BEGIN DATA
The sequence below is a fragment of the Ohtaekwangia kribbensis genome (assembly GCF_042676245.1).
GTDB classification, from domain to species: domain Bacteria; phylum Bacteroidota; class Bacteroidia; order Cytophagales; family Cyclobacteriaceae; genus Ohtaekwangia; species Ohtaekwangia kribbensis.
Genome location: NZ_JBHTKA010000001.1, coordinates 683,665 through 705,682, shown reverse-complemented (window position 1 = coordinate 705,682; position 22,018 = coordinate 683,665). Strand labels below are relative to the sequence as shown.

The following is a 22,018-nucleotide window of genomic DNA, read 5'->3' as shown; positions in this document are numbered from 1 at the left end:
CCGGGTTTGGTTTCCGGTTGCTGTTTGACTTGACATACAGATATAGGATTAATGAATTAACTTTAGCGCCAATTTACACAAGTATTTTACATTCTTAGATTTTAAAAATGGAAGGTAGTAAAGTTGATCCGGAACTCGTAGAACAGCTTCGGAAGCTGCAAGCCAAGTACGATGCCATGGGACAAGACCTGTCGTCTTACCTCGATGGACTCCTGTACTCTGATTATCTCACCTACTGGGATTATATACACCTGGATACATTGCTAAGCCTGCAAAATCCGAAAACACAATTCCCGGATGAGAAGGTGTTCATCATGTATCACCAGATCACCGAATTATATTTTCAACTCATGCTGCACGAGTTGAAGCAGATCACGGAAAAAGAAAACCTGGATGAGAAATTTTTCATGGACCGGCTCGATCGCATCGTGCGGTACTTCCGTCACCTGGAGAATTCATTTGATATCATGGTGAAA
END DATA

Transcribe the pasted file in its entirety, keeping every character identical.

The sequence below is a fragment of the Ohtaekwangia kribbensis genome (assembly GCF_042676245.1).
GTDB classification, from domain to species: domain Bacteria; phylum Bacteroidota; class Bacteroidia; order Cytophagales; family Cyclobacteriaceae; genus Ohtaekwangia; species Ohtaekwangia kribbensis.
Genome location: NZ_JBHTKA010000001.1, coordinates 683,665 through 705,682, shown reverse-complemented (window position 1 = coordinate 705,682; position 22,018 = coordinate 683,665). Strand labels below are relative to the sequence as shown.

The following is a 22,018-nucleotide window of genomic DNA, read 5'->3' as shown; positions in this document are numbered from 1 at the left end:
CCGGGTTTGGTTTCCGGTTGCTGTTTGACTTGACATACAGATATAGGATTAATGAATTAACTTTAGCGCCAATTTACACAAGTATTTTACATTCTTAGATTTTAAAAATGGAAGGTAGTAAAGTTGATCCGGAACTCGTAGAACAGCTTCGGAAGCTGCAAGCCAAGTACGATGCCATGGGACAAGACCTGTCGTCTTACCTCGATGGACTCCTGTACTCTGATTATCTCACCTACTGGGATTATATACACCTGGATACATTGCTAAGCCTGCAAAATCCGAAAACACAATTCCCGGATGAGAAGGTGTTCATCATGTATCACCAGATCACCGAATTATATTTTCAACTCATGCTGCACGAGTTGAAGCAGATCACGGAAAAAGAAAACCTGGATGAGAAATTTTTCATGGACCGGCTCGATCGCATCGTGCGGTACTTCCGTCACCTGGAGAATTCATTTGATATCATGGTGAAA